The purpose of this study was to determine the interobserver and intraobserver reliability of the clinical examination of anterior vaginal wall support defects.Study design
Sixty-three patients with at least stage II anterior vaginal wall prolapse were prospectively evaluated with a standardized examination to detect anterior vaginal wall support defects. Interobserver reliability was assessed with a duplicate examination performed by a blinded second examiner. Intraobserver reliability was assessed with a second examination performed at least 3 weeks later by 1 of the original 2 examiners. Examination reliability for the 4 types of defects (central, right lateral, left lateral, and superior) was evaluated with the kappa statistic.Results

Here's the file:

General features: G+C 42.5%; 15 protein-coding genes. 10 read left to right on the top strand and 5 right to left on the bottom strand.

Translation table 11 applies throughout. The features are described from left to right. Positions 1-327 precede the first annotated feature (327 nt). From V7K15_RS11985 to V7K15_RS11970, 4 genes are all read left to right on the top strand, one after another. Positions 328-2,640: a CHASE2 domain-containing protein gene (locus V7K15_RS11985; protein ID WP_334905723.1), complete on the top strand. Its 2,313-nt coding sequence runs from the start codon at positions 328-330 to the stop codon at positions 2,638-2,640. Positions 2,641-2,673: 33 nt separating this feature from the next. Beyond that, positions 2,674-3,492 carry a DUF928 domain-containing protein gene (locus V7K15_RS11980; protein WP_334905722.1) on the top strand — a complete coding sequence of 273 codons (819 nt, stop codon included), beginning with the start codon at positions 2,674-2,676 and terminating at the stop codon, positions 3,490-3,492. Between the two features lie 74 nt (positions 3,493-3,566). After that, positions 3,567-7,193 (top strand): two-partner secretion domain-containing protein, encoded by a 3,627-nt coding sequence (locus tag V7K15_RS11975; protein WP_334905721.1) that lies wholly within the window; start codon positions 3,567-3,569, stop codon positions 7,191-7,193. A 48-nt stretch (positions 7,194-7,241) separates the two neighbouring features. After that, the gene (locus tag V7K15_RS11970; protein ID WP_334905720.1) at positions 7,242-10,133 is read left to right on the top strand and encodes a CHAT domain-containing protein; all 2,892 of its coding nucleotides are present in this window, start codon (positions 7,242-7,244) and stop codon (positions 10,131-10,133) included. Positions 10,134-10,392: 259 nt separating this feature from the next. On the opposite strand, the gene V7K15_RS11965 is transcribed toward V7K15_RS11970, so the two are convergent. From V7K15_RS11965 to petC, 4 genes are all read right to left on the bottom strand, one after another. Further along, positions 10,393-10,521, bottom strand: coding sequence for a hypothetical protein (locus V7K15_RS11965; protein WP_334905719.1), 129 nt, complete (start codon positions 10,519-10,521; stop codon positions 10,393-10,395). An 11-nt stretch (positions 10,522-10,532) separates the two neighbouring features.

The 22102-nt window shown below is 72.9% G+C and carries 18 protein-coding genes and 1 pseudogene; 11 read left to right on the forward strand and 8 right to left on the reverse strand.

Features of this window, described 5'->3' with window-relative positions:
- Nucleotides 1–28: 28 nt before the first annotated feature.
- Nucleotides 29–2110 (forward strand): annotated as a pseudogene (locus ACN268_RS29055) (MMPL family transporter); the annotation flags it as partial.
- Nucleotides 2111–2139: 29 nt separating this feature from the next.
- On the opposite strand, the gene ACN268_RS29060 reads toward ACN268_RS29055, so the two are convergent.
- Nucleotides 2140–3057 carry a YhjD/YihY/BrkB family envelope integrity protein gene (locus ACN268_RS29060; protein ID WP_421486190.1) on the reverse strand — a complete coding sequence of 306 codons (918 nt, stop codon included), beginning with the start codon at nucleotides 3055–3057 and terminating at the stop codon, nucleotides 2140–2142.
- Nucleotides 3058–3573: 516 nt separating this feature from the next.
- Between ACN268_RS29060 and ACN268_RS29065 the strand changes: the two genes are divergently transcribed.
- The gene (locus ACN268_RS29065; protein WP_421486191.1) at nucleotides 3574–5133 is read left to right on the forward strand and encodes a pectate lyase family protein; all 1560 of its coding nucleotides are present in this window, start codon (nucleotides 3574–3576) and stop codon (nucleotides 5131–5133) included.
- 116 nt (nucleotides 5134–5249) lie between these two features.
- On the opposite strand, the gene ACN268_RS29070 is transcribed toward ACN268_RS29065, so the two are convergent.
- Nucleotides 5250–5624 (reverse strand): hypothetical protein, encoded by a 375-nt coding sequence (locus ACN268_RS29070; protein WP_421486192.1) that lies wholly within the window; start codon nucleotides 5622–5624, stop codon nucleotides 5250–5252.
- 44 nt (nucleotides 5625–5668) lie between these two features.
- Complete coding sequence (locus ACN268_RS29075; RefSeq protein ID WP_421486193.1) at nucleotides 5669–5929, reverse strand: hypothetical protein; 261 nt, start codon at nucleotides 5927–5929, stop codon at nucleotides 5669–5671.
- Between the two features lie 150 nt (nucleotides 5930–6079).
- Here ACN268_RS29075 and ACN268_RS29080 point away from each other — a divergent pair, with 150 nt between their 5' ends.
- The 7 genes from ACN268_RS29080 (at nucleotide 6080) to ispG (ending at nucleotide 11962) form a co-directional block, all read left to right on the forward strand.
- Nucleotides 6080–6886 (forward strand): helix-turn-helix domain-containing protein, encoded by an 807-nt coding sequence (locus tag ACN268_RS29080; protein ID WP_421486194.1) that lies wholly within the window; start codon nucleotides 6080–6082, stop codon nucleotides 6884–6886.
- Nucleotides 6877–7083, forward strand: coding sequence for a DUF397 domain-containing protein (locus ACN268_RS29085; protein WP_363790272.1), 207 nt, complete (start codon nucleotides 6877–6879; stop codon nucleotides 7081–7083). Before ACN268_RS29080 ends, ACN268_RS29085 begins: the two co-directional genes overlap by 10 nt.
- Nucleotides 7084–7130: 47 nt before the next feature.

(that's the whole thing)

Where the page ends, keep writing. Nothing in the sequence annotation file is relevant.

The inter- and intraexaminer reliability of the clinical examination for central, superior, and right and left paravaginal defects was poor; all kappas were less than 0.50. Overall interexaminer agreement was 42% with a kappa of 0.16 (95% CI, 0–0.32). Overall intraexaminer agreement was 46% with a kappa of 0.16 (95% CI, 0–0.45). Reliability was noted to improve with increasing stage of prolapse.Conclusion
The clinical examination of anterior vaginal wall support defects displays poor interexaminer and intraexaminer agreement.